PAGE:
“We've got a long way to go to share the knowledge of the longest living continuous culture known to humans,” says Noel, a local Budawang Elder from the Yuin Nation who has been a teacher for over 30 years. “We need Australians to take it up and value it. Everybody benefits knowing about the way we live and our culture. Sharing and looking after each other and looking after the land is something we'll never stop doing.”
Nura Gunyu – “swan country” in Noel’s native Dhurga language – was the Butlers’ idea of paradise. They planted thousands of plants and trees as food and shelter for native animals and birds, and taught thousands of Indigenous and non-Indigenous people of all ages about the land and people he knows so well. “We walked amongst our animals and our birds and our snakes – everything living here – without any fear of them or them without any fear of us,” says Noel. “We set it up how things should be.”
It’s not been easy for Noel and Trish who watched the powerful blaze demolish the lush rainforest they tended and nurtured – along with the diverse bush food plants and countless birds and animals that called it home.
The couple didn’t just lose their home and all of their possessions, Nuru Gunyu was incinerated. Seven buildings – including a commercial kitchen, sleeping quarters, large workshop, and toilet and shower blocks – plus water tanks and solar power systems were destroyed.
Noel and Trish were wiped out emotionally. But although the fires took everything they had, they couldn’t demolish their determination to rebuild.
They had to rebuild, explains Trish, because Nura Gunyu holds a significant place in Noel’s heart. “This is his country, this is his land,” she says. “This is where he grew up. He knows this area like the back of his hand. He belongs to the land and the land belongs to him.”
Learning to accept help
As difficult as it was for the Butlers to come to terms with the loss of their property and livelihood, they say the experience has helped them better understand the power of helping others.
At first, the couple said they didn’t want any help to rebuild Nura Gunyu. But it soon became clear that accepting help was just as important for others to come to terms with the loss. Locals, as well as hundreds from far-away Sydney and interstate, have donated plants, volunteered to dig holes and formed working bees to help the Butlers rebuild.
“It’s just overwhelming,” says Noel. “People are continually telling us how gratified they are for all we’ve done and what we've given to so many people. It’s why so many people turn up here – they want to help us get back on our feet. It gives other people satisfaction, knowing they've given us something back – that they've done something for us.”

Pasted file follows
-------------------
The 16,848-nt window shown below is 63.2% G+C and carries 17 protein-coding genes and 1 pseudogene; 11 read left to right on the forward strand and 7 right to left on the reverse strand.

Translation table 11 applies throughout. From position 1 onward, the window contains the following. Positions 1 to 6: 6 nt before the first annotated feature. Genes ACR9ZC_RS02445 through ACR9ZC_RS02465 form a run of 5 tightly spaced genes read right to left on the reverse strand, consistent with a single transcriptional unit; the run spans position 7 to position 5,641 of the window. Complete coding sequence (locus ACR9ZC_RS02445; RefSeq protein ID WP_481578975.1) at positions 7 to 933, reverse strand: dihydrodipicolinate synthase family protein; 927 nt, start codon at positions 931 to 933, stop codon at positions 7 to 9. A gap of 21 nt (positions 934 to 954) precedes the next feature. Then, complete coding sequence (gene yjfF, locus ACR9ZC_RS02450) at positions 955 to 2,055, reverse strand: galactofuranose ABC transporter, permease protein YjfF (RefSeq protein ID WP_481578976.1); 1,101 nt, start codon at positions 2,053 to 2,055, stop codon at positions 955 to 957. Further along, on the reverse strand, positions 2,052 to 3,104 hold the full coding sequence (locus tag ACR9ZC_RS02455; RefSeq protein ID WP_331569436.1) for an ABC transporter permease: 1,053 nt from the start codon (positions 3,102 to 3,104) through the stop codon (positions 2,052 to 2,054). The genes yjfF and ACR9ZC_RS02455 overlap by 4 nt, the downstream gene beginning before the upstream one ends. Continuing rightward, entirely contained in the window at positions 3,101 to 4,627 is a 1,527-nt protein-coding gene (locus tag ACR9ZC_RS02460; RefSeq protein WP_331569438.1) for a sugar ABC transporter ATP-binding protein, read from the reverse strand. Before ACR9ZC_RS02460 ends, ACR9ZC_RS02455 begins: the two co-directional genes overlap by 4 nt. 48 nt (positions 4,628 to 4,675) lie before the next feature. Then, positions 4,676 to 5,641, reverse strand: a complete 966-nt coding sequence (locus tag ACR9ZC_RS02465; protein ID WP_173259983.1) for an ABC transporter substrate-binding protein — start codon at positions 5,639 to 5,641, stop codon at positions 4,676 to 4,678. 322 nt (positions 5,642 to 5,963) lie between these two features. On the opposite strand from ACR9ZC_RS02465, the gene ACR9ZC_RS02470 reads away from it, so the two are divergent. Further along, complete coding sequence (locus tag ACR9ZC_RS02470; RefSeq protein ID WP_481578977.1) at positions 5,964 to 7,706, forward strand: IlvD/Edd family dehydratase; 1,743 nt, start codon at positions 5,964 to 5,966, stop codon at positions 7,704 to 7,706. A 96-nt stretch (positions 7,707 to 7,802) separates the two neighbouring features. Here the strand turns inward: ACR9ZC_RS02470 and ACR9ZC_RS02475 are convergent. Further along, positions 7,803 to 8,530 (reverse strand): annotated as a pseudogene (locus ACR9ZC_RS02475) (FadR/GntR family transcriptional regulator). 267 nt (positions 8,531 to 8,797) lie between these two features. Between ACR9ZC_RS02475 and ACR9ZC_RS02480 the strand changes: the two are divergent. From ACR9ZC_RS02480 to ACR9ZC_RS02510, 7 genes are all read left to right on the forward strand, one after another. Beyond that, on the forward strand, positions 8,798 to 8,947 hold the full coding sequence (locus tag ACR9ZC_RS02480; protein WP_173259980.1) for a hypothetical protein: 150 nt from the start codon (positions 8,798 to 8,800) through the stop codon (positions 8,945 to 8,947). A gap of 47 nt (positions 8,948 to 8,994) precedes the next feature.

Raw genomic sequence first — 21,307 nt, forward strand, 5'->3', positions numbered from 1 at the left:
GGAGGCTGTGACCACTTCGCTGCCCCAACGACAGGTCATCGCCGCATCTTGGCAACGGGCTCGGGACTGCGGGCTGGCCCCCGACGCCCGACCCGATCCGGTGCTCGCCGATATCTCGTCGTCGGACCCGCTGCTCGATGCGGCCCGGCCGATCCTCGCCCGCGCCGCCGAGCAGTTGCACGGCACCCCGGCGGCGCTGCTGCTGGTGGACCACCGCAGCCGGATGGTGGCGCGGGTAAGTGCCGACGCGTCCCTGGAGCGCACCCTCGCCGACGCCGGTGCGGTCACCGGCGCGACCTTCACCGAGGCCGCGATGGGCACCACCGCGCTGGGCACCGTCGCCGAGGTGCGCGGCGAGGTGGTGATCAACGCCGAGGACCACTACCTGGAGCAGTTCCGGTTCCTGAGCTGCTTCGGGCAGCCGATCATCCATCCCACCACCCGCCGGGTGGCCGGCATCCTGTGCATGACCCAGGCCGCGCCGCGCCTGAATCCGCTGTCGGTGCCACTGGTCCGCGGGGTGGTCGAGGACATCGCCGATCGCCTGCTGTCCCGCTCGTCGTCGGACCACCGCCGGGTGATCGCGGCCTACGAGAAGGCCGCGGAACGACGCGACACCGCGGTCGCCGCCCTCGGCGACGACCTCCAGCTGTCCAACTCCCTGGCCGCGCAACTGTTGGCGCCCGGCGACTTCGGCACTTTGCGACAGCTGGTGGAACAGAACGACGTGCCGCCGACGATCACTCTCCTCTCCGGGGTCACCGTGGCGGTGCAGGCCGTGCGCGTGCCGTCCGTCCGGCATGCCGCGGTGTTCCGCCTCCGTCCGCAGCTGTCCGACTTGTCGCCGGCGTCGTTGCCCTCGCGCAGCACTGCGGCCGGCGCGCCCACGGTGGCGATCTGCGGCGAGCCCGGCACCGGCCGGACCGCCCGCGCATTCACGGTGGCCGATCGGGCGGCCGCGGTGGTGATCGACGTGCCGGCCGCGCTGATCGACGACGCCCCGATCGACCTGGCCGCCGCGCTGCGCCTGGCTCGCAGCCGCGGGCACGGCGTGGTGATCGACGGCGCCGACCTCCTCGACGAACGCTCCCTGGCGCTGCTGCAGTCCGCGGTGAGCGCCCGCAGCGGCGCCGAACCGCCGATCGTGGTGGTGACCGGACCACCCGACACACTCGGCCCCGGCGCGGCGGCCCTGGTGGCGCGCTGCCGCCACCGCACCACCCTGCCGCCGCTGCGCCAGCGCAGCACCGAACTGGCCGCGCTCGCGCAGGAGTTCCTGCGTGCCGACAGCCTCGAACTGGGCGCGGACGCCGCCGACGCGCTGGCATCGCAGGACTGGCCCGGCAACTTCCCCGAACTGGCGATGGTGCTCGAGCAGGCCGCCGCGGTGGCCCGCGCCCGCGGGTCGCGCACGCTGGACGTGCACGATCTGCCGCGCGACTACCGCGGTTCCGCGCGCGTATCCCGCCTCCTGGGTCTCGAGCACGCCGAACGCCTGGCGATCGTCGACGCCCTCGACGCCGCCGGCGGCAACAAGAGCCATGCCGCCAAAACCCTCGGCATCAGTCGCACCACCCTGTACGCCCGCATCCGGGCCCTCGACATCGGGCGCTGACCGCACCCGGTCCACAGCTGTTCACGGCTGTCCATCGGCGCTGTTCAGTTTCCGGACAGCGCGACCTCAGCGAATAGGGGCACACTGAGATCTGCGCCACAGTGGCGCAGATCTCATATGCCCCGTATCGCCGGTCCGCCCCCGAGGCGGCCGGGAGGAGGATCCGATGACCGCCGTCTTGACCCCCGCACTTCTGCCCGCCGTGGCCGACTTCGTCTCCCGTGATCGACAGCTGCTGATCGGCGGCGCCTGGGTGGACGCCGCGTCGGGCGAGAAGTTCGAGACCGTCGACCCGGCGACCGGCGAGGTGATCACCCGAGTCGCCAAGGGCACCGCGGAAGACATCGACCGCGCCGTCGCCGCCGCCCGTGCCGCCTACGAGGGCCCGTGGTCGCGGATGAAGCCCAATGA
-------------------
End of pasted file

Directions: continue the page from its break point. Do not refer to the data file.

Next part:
Typically, Noel and Trish have put themselves last. “We're not rushing in to build a house at the moment because it's more important for us to get back to work,” he says. “Rebuilding our cultural centre is what we need.” Since December, they’re relied on the generosity of two retirees who have allowed them to stay in their rental house for free.
Noel says he has always been a “giver” – he loves doing things for other people. “I love giving out – especially knowledge and information. You know, knowledge is like a smile. Unless you’re going to stand in front of a mirror all day and look at yourself, smiling is no bloody good to you or anybody. But if you share it with somebody else, that person’s thought patterns change immediately.
“It might be something that can benefit them for the rest of their life. They can share it with their family and it goes on and on, like a pebble dropping in a pond. The ripples go out and out …”
Rebirth and recovery
Noel and Trish are seeing life slowly return to Nura Gunyu. Many of the eucalyptus and blue gums are resprouting. Noel, Trish and their many helpers have planted more than 1,500 plants and discovered native varieties they had never seen before. So far, they have welcomed a female kangaroo with its joey, a black snake, a wombat, about 10 bird species – all signs pointing to a promising future.
“Just straight after the fire, for the first few days, there were no birds,” says Trish. “The first thing we did was buy four grevilleas that were already flowering. Within half an hour, we had a brown honeyeater come down and feast on the nectar. It filled our hearts. When that bird came, we knew that was a sign for us to stay, move on and heal the land.
“Every day we go out there and we look at the plants, we look at the grass, we look at the water, we look at the birds and animal tracks. It's part of us; it's who we are.”
Noel says he’s always been taught the importance of making the most of your opportunities. If those opportunities don't arrive, you need to create them yourself.
“That’s what help is,” he says. “It’s somebody who cares enough to assist you make your situation, your circumstance or your life much better than what it was at the time. It's something that you can't do yourself – somebody else does it for you.
“I’ll keep giving and sharing what I know, and encourage other people to do it, too. I'll always keep on doing it … and we will have this place back.”